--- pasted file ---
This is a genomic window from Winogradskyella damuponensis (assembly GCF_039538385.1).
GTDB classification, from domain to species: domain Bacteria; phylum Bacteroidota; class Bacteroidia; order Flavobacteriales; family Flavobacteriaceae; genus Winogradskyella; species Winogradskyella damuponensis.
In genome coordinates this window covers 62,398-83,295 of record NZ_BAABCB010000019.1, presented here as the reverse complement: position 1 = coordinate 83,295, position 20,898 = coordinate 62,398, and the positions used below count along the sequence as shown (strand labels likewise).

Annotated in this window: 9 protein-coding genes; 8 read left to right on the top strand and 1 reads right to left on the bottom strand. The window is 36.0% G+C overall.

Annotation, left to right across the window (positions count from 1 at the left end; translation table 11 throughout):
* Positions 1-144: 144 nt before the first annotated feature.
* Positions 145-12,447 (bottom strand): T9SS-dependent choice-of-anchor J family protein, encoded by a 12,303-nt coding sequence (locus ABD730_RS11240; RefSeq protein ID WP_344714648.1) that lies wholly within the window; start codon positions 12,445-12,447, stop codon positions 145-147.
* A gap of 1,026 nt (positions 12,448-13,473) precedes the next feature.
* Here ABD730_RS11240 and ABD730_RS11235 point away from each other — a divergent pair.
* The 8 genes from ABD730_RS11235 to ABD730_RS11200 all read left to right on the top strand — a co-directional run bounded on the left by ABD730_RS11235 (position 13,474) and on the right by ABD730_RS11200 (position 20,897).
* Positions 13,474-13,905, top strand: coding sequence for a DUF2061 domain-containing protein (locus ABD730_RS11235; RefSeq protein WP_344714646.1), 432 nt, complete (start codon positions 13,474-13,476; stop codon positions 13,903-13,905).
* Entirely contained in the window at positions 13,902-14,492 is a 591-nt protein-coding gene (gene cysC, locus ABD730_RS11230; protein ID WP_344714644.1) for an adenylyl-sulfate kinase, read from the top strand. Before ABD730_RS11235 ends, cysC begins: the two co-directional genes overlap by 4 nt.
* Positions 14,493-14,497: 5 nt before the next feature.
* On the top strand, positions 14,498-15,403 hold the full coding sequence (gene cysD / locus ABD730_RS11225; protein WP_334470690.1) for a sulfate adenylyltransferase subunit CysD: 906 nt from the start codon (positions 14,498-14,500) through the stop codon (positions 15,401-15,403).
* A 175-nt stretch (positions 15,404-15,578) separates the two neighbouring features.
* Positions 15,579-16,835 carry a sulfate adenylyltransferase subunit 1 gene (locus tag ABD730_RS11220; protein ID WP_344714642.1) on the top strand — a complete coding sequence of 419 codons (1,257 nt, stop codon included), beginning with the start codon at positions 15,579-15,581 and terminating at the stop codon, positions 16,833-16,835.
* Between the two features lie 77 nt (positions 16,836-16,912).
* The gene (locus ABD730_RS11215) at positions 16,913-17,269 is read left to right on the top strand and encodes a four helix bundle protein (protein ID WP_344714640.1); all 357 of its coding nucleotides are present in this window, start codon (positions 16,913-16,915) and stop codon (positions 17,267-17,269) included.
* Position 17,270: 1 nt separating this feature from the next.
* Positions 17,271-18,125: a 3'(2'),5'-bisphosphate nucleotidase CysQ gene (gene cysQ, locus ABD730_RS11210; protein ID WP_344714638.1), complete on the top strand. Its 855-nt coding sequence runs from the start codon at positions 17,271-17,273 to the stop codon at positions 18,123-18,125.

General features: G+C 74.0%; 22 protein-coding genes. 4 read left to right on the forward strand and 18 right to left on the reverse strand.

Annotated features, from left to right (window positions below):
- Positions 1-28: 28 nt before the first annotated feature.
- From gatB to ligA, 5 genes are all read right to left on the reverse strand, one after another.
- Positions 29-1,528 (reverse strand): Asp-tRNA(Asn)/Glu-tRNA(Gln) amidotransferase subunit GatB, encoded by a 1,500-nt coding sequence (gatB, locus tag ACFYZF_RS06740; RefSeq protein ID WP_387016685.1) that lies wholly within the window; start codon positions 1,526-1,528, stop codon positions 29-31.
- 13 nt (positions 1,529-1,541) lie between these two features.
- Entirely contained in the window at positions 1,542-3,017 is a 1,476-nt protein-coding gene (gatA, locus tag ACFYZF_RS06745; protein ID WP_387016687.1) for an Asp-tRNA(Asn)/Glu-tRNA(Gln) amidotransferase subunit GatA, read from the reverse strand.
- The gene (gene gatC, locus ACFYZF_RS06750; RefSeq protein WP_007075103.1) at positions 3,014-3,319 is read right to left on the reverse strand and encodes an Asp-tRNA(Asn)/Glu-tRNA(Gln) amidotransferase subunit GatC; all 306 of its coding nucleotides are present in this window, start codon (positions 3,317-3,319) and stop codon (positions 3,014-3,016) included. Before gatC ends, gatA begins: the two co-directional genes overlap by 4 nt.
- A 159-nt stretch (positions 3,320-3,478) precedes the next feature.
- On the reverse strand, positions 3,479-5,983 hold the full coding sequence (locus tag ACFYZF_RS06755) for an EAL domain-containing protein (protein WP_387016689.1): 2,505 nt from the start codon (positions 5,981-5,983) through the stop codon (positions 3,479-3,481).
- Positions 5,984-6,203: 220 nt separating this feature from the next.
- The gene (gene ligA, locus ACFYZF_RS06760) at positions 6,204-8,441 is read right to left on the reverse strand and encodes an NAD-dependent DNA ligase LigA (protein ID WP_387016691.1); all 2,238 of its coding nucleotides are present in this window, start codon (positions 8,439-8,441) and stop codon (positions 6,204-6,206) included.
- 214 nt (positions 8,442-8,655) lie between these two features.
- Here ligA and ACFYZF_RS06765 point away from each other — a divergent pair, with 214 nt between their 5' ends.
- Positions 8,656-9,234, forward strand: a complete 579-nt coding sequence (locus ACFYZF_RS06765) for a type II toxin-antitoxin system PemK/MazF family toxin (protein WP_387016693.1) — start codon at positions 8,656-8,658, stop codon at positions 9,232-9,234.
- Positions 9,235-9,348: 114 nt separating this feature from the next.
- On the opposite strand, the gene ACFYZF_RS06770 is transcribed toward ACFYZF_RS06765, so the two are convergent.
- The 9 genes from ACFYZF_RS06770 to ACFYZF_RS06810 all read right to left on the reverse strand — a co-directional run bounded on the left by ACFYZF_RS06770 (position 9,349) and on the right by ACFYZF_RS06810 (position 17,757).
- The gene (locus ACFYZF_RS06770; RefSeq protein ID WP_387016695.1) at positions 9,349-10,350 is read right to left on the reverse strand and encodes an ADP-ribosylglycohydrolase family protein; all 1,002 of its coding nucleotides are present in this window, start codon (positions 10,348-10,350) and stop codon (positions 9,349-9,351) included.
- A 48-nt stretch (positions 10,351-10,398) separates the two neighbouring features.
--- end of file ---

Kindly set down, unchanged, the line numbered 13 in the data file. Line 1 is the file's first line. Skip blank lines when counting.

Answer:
* Positions 14,493-14,497: 5 nt before the next feature.